When you die leaving behind a will, your executor is the person you choose as the representative of your estate for purposes of probate. Depending on the size and complexity of your estate, your Executor’s job might be relatively simple, or it might get quite complicated.
Here’s an overview of the basic duties of an executor:
- File the appropriate documents with the court to open probate
- Notify the beneficiaries named in the will (and sometimes heirs not named in the will) that your estate is being probated
- Identify all your probate property, and secure it
- Identify all your debts
- Notify your creditors that your estate is being probated (certain creditors will be notified by mail; there will also be a legal notice published in the local newspaper)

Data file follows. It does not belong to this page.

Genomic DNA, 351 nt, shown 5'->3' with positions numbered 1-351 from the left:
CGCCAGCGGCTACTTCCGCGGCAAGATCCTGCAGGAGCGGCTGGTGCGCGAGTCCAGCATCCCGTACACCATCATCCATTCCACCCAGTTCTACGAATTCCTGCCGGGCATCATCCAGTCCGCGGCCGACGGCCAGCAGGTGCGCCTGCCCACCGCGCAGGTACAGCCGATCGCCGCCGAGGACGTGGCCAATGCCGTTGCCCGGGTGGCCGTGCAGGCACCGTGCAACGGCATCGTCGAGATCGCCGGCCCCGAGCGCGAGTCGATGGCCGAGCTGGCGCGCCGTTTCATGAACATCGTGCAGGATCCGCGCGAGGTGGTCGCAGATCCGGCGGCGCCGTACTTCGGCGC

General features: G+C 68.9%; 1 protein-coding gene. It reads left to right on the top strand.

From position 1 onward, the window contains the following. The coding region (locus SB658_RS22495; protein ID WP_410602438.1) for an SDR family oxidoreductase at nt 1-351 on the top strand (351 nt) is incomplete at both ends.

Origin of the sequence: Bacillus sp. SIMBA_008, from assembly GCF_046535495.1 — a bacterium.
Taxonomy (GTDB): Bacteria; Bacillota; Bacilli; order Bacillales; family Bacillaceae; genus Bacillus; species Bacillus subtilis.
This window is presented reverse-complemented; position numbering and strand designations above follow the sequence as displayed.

- Ascertain the value of each of your assets, using professional appraisers if necessary
- Receive and review creditor’s claims and determine which claims are legitimate
- Pay legitimate claims against the estate, defend against illegitimate claims against the estate
- Pay any income, estate, or gift taxes that are due
- Once all taxes and legitimate claims are paid, distribute your remaining assets to your beneficiaries according to the terms of your will.
If your estate involves a large number of assets, a will contest, or other complications, your executor’s duties could be more difficult and involved. Regardless of the size or complexity of your estate, your executor would likely be well-advised to hire an attorney to assist with the Probate process – especially if this is his or her first time serving as executor. The requirements of state law and the procedural requirements of the Probate Court can be tough to navigate without help.